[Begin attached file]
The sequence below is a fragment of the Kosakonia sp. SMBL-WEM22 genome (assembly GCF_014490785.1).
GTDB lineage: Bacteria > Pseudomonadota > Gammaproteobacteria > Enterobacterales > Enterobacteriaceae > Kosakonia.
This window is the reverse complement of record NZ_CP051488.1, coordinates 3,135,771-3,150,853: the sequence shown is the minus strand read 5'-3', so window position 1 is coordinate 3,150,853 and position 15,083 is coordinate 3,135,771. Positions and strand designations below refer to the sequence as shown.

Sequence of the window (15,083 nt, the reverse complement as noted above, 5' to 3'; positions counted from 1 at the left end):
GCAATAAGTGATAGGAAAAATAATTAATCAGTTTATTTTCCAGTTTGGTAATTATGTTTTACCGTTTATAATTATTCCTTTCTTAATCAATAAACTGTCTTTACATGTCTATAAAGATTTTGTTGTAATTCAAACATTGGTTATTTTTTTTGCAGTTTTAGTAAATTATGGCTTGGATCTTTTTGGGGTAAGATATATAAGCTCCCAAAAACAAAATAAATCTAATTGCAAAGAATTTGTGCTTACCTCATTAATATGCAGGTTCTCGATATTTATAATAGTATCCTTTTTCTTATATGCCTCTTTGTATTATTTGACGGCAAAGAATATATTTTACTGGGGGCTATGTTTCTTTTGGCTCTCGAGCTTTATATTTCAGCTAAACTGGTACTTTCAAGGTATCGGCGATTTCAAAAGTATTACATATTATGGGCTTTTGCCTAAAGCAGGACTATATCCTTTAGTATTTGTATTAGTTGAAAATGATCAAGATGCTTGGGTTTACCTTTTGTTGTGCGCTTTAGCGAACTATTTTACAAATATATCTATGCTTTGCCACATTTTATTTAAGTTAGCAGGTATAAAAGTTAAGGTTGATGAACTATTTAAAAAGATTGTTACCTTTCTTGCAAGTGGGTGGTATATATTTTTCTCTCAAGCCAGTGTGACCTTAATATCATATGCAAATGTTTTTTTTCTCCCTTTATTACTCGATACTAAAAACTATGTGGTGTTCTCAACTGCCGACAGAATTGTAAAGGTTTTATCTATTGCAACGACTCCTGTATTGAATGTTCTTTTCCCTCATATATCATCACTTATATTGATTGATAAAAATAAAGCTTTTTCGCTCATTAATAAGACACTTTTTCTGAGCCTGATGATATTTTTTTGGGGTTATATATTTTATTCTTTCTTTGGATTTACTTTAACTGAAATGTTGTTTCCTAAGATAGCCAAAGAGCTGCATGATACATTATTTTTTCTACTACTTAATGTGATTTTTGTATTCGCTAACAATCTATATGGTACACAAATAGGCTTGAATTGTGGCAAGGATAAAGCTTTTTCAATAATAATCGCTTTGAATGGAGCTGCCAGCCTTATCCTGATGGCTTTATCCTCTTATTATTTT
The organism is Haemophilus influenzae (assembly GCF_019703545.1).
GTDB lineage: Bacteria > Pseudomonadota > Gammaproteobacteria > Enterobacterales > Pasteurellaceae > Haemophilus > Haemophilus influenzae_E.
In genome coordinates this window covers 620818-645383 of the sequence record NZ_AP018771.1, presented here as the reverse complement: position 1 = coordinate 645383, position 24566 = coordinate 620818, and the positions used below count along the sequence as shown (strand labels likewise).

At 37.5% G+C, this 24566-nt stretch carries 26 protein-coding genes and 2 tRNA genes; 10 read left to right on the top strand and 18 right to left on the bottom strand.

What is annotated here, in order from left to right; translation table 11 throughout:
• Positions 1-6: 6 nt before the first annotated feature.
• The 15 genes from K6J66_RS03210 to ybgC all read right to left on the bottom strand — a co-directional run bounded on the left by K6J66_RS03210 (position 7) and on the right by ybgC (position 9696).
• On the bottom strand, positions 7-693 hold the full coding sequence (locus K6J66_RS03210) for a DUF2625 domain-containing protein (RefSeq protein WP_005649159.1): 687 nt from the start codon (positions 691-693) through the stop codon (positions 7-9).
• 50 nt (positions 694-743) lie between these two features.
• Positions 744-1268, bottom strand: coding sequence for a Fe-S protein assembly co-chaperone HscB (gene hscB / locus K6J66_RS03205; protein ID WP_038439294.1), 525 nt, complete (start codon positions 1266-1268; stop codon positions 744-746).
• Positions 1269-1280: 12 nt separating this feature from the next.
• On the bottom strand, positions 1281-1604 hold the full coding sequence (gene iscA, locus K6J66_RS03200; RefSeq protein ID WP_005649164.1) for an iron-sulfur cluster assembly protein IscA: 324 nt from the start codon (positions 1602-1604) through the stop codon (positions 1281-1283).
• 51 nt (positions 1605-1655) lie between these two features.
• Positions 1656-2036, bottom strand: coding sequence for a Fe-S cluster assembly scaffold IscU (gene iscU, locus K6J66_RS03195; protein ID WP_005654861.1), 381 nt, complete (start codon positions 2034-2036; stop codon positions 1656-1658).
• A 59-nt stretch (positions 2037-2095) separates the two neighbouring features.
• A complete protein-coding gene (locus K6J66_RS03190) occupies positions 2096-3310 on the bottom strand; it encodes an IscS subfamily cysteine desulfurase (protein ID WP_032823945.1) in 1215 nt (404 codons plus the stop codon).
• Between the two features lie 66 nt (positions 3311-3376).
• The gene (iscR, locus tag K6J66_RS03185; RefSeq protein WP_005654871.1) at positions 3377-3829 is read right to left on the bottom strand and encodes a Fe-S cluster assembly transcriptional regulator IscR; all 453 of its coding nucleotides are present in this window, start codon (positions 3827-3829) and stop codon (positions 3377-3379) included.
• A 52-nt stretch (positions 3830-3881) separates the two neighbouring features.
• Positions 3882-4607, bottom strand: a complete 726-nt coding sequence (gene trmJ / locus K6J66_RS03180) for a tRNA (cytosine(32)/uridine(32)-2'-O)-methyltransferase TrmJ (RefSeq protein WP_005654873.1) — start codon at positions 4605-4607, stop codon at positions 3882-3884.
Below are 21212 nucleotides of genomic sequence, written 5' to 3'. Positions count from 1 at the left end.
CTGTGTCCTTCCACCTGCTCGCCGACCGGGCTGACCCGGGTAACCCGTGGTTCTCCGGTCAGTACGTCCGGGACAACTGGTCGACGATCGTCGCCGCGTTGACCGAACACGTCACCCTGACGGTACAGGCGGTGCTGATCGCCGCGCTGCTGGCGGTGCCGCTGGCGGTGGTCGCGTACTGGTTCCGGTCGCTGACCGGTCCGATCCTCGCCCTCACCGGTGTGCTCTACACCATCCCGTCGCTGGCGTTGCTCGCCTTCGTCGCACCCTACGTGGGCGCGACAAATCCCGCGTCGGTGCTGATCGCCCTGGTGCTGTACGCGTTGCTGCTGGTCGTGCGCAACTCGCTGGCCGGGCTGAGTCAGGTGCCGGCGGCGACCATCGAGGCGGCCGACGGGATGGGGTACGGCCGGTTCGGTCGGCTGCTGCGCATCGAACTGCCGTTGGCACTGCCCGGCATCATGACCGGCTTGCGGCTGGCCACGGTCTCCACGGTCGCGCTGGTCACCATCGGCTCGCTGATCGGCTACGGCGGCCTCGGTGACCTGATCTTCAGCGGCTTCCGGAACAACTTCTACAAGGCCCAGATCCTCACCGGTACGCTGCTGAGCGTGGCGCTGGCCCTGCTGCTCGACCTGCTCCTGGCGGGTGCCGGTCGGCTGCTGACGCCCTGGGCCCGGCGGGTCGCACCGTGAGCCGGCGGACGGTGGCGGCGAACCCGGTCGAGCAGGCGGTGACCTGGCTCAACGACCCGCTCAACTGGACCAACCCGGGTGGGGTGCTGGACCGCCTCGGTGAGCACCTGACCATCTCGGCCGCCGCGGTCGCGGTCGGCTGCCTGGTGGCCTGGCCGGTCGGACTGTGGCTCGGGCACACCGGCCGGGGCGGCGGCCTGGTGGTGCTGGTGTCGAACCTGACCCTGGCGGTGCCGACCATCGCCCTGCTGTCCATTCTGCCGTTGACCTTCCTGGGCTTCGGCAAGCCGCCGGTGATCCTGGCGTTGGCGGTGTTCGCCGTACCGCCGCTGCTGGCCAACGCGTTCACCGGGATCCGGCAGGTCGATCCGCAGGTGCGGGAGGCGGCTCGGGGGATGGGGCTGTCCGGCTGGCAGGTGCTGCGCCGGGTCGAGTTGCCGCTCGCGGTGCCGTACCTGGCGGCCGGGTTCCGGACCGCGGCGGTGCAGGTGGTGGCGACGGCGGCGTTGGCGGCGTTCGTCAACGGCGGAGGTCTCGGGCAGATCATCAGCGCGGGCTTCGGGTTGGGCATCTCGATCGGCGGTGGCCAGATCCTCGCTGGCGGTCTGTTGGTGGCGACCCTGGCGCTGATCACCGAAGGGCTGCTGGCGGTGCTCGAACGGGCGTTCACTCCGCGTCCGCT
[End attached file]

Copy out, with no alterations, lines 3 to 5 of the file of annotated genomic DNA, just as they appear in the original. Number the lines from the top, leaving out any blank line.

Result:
This window is the reverse complement of record NZ_CP051488.1, coordinates 3,135,771-3,150,853: the sequence shown is the minus strand read 5'-3', so window position 1 is coordinate 3,150,853 and position 15,083 is coordinate 3,135,771. Positions and strand designations below refer to the sequence as shown.

Sequence of the window (15,083 nt, the reverse complement as noted above, 5' to 3'; positions counted from 1 at the left end):
GCAATAAGTGATAGGAAAAATAATTAATCAGTTTATTTTCCAGTTTGGTAATTATGTTTTACCGTTTATAATTATTCCTTTCTTAATCAATAAACTGTCTTTACATGTCTATAAAGATTTTGTTGTAATTCAAACATTGGTTATTTTTTTTGCAGTTTTAGTAAATTATGGCTTGGATCTTTTTGGGGTAAGATATATAAGCTCCCAAAAACAAAATAAATCTAATTGCAAAGAATTTGTGCTTACCTCATTAATATGCAGGTTCTCGATATTTATAATAGTATCCTTTTTCTTATATGCCTCTTTGTATTATTTGACGGCAAAGAATATATTTTACTGGGGGCTATGTTTCTTTTGGCTCTCGAGCTTTATATTTCAGCTAAACTGGTACTTTCAAGGTATCGGCGATTTCAAAAGTATTACATATTATGGGCTTTTGCCTAAAGCAGGACTATATCCTTTAGTATTTGTATTAGTTGAAAATGATCAAGATGCTTGGGTTTACCTTTTGTTGTGCGCTTTAGCGAACTATTTTACAAATATATCTATGCTTTGCCACATTTTATTTAAGTTAGCAGGTATAAAAGTTAAGGTTGATGAACTATTTAAAAAGATTGTTACCTTTCTTGCAAGTGGGTGGTATATATTTTTCTCTCAAGCCAGTGTGACCTTAATATCATATGCAAATGTTTTTTTTCTCCCTTTATTACTCGATACTAAAAACTATGTGGTGTTCTCAACTGCCGACAGAATTGTAAAGGTTTTATCTATTGCAACGACTCCTGTATTGAATGTTCTTTTCCCTCATATATCATCACTTATATTGATTGATAAAAATAAAGCTTTTTCGCTCATTAATAAGACACTTTTTCTGAGCCTGATGATATTTTTTTGGGGTTATATATTTTATTCTTTCTTTGGATTTACTTTAACTGAAATGTTGTTTCCTAAGATAGCCAAAGAGCTGCATGATACATTATTTTTTCTACTACTTAATGTGATTTTTGTATTCGCTAACAATCTATATGGTACACAAATAGGCTTGAATTGTGGCAAGGATAAAGCTTTTTCAATAATAATCGCTTTGAATGGAGCTGCCAGCCTTATCCTGATGGCTTTATCCTCTTATTATTTT